Iran: Tension and tumult over hijab
The proposed tightening of modesty proscriptions in Iran, particularly with regard to women’s adherence to religious hijab requirements, has hit an unexpected—if almost certainly temporary—snag. Although the Iranian parliament approved a bill which would have enacted new, stricter punishments for women failing to wear head coverings (among a host of other provisions designed to enforce modesty culture), the Guardian Council, “a potent constitutional body responsible for vetting all legislation,” has sent it back to parliament.
Although the Council apparently officially cited problems with the ambiguity of certain terms in the proposed bill, seeking formal clarification and tighter language, some have reportedly speculated that the Council may have recognized the bill’s potential to inflame polarization over the hijab issue, ever a center of contention since last year’s protests against the murder of Mahsa Amini in police custody.
Even if it must wait until after the March elections, however, the overwhelming likelihood remains that some form of the law will pass and come into force. Even as this draft of the law has faced rejection from the Guardian Council, the Council has likewise barred some MPs from seeking reelection:
Eight members of Iran’s parliament have been disqualified from running for reelection next year, according to the initial results of the vetting process by the Guardian Council, an unelected body that disqualifies election candidates it deems insufficiently loyal to the clerical establishment.
The disqualified lawmakers include two members of the Minority Faction in parliament and several critics of a controversial "Chastity and Hijab,” which proposes extensive penalties for women opposing wearing the mandatory hijab.
It could thus not be clearer that the Guardian Council, as expected, supports the general thrust of what the “chastity and hijab” law aims to do.
The injustice the Iranian regime inflicts on women who refuse to adhere to theocratic orthodoxy will thus persist—well exemplified by the case of Narges Mohammadi, an Iranian Nobel Peace Prize recipient currently jailed for refusing to wear the hijab. She has recently ended a hunger strike, now reportedly undergoing treatment in a hospital. As France 24 reports:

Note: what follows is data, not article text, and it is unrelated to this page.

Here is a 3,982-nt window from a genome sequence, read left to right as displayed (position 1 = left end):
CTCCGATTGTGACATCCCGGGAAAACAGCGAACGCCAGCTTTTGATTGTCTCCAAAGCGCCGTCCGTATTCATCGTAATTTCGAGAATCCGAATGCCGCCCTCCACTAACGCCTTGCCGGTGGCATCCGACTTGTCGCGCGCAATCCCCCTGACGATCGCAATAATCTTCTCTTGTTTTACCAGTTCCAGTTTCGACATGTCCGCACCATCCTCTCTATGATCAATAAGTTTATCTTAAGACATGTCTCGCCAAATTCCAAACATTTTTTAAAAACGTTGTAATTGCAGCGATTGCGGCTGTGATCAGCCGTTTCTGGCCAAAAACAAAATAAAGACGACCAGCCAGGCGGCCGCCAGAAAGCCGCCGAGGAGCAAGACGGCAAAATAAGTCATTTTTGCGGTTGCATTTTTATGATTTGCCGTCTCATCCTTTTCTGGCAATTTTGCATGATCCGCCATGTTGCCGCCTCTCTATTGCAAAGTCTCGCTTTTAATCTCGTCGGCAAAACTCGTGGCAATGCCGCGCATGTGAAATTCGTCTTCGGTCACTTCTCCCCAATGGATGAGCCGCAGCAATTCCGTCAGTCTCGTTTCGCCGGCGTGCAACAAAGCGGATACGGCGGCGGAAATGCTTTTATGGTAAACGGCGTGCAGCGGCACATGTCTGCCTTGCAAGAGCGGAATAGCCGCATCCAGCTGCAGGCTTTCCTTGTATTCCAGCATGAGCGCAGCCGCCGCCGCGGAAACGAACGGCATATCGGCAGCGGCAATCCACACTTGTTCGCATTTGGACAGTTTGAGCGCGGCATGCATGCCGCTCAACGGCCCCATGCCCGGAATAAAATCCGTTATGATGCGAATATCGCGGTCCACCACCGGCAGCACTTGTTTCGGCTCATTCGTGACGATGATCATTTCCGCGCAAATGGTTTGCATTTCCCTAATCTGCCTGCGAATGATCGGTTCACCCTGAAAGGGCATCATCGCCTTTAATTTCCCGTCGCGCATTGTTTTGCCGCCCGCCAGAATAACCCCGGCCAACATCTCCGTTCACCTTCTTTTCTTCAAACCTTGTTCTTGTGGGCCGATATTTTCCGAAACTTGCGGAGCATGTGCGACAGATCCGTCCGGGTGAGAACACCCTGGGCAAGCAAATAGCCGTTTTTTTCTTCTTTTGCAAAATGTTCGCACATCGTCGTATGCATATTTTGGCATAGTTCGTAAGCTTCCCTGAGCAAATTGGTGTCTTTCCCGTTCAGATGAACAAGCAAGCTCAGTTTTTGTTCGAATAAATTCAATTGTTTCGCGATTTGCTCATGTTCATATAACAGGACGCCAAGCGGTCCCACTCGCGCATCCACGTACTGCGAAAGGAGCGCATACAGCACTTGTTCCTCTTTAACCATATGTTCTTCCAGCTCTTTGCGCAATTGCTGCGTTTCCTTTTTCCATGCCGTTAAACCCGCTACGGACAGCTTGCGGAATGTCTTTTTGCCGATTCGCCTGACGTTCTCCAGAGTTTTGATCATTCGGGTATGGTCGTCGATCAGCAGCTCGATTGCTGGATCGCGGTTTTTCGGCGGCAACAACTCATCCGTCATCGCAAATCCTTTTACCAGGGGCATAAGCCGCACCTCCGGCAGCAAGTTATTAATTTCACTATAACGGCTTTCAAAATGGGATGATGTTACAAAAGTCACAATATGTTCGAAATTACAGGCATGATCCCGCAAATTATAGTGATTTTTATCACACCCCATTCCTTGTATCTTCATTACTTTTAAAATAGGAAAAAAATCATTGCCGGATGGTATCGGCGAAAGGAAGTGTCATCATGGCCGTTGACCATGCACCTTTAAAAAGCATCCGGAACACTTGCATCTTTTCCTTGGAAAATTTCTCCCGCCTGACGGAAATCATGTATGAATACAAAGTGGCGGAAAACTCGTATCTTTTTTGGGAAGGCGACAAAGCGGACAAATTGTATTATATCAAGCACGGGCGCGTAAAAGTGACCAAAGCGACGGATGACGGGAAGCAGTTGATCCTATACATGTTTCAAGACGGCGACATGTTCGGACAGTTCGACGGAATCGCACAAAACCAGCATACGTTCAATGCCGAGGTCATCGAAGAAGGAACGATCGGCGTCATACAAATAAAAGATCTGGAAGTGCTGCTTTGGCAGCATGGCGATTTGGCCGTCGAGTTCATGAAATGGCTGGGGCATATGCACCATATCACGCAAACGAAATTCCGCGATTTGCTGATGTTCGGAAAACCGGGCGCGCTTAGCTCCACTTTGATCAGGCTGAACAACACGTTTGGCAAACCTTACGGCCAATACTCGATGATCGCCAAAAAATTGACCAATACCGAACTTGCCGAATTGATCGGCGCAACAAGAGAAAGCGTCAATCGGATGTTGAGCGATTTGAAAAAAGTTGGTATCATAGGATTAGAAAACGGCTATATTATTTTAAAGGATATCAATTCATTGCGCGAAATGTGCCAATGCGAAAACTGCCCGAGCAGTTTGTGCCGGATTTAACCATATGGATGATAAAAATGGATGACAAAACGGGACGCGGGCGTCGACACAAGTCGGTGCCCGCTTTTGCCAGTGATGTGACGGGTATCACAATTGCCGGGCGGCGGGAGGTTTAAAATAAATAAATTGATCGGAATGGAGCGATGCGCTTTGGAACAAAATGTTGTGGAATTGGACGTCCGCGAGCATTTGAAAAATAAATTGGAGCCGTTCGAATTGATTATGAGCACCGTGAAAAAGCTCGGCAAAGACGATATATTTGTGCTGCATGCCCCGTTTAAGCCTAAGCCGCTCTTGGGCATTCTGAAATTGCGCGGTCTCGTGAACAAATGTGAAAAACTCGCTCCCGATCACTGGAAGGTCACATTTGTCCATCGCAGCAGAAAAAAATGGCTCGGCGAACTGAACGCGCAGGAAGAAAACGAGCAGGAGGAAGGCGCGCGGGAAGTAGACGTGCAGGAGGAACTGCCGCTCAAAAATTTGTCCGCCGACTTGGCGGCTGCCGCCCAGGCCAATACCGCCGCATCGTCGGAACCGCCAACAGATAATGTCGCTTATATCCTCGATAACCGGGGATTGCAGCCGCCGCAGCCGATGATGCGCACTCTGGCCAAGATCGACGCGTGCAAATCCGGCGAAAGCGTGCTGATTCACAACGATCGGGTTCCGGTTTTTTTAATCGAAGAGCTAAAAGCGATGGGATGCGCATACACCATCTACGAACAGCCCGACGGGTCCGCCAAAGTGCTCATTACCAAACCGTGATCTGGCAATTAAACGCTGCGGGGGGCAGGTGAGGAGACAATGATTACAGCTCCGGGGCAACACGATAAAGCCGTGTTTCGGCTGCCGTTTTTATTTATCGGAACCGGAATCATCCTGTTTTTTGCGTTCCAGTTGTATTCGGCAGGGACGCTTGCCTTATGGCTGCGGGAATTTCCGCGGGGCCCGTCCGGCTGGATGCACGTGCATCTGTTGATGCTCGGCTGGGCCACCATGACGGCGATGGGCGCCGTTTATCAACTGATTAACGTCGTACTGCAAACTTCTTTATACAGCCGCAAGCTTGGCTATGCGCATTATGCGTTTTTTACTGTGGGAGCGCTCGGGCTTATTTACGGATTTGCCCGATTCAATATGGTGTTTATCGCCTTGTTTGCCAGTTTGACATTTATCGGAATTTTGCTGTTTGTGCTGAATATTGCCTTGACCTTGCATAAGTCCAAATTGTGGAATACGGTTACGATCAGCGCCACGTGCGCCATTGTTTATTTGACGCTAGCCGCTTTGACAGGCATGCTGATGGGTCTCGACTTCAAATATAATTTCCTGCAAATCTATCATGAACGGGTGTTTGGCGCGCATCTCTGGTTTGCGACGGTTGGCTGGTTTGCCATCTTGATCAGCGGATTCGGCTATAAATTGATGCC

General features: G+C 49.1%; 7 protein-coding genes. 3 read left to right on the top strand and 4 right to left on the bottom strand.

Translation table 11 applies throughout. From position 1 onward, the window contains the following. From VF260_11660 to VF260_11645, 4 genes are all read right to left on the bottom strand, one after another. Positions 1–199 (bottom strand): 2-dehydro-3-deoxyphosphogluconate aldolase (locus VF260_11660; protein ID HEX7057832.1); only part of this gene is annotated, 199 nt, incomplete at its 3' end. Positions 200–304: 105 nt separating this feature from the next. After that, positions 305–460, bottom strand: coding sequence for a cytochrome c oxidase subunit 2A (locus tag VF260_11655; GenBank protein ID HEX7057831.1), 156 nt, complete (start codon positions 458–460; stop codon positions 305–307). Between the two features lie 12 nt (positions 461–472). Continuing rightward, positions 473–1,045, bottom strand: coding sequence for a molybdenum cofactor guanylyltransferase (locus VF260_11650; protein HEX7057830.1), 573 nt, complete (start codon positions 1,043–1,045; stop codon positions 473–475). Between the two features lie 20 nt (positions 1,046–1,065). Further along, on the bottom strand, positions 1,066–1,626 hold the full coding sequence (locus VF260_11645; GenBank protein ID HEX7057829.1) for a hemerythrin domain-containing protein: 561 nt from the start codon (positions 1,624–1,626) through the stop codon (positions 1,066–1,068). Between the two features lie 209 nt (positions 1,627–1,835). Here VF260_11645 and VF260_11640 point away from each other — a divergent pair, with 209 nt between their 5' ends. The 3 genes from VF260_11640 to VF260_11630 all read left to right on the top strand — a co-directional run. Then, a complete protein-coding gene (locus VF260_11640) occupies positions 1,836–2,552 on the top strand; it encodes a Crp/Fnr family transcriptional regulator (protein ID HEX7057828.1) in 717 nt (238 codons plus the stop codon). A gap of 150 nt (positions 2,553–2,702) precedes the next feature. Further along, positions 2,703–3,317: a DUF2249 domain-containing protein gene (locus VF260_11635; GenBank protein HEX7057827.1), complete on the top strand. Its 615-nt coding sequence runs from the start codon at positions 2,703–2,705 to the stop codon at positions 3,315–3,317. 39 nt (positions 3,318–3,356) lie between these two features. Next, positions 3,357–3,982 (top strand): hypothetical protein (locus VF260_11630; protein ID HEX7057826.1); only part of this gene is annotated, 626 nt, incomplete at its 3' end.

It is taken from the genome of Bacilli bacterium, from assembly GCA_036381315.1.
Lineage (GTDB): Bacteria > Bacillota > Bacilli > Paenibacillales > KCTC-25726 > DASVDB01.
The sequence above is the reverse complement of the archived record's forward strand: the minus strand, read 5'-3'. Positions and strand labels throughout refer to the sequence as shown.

First arrested 22 years ago, Mohammadi has spent much of the past two decades in and out of jail over her campaigning for human rights in Iran.
She has most recently been incarcerated since November 2021 and has not seen her children, now based in France, for eight years.
Conservatives in Indonesia protest… Coldplay
A crowd of a couple hundred conservative Muslims in Indonesia’s capital of Jakarta came out last week for a matter of grave importance: Coldplay. Yes, the band. Specifically, the travesty of allowing the band to play a concert in the country.
The crowd had little to no musical critique, though. Rather, it was “the British band’s support for the LGBTQ community” that drew the ire of protestors.
The protesters, marching about 1 kilometer (half a mile) away from the concert venue in Jakarta where the band was set to perform, held a large banner that read: “Reject, cancel and disband Coldplay concerts.” It described the band as an LGBTQ “propagandist,” saying its stance damages “faith and morals.”
And, while Indonesia is nominally secular, it is no stranger to blasphemy convictions—under laws predominantly used against non-Muslims or otherwise anyone deemed to have disrespected Islamic sanctities. Socially conservative Muslims have ever found themselves amid tensions with the country's legal foundation, a fact exhibited again by these protests.
US Speaker of the House: Separation of church and state a ‘misnomer’
The new Speaker of the House has brought back the oldest line in the book for American lite-theocrats: that separation of church and state really, when you think about it, only goes one way and not the other. From the horse’s mouth:
“The separation of church and state is a misnomer, people misunderstand it. Of course it comes from a phrase that was in a letter that [Thomas] Jefferson wrote, it's not in the Constitution … What he was explaining is they did not want the government to encroach upon the church, not that they didn't want principles of faith to encroach on our public life. It's exactly the opposite.”
Maybe the religious right in the United States has been sleeping, to an extent, over the last decade or so, at least in comparison with the earlier 2000s. But it’s not dead by a long shot. The current Speaker of the House shows that better than anyone.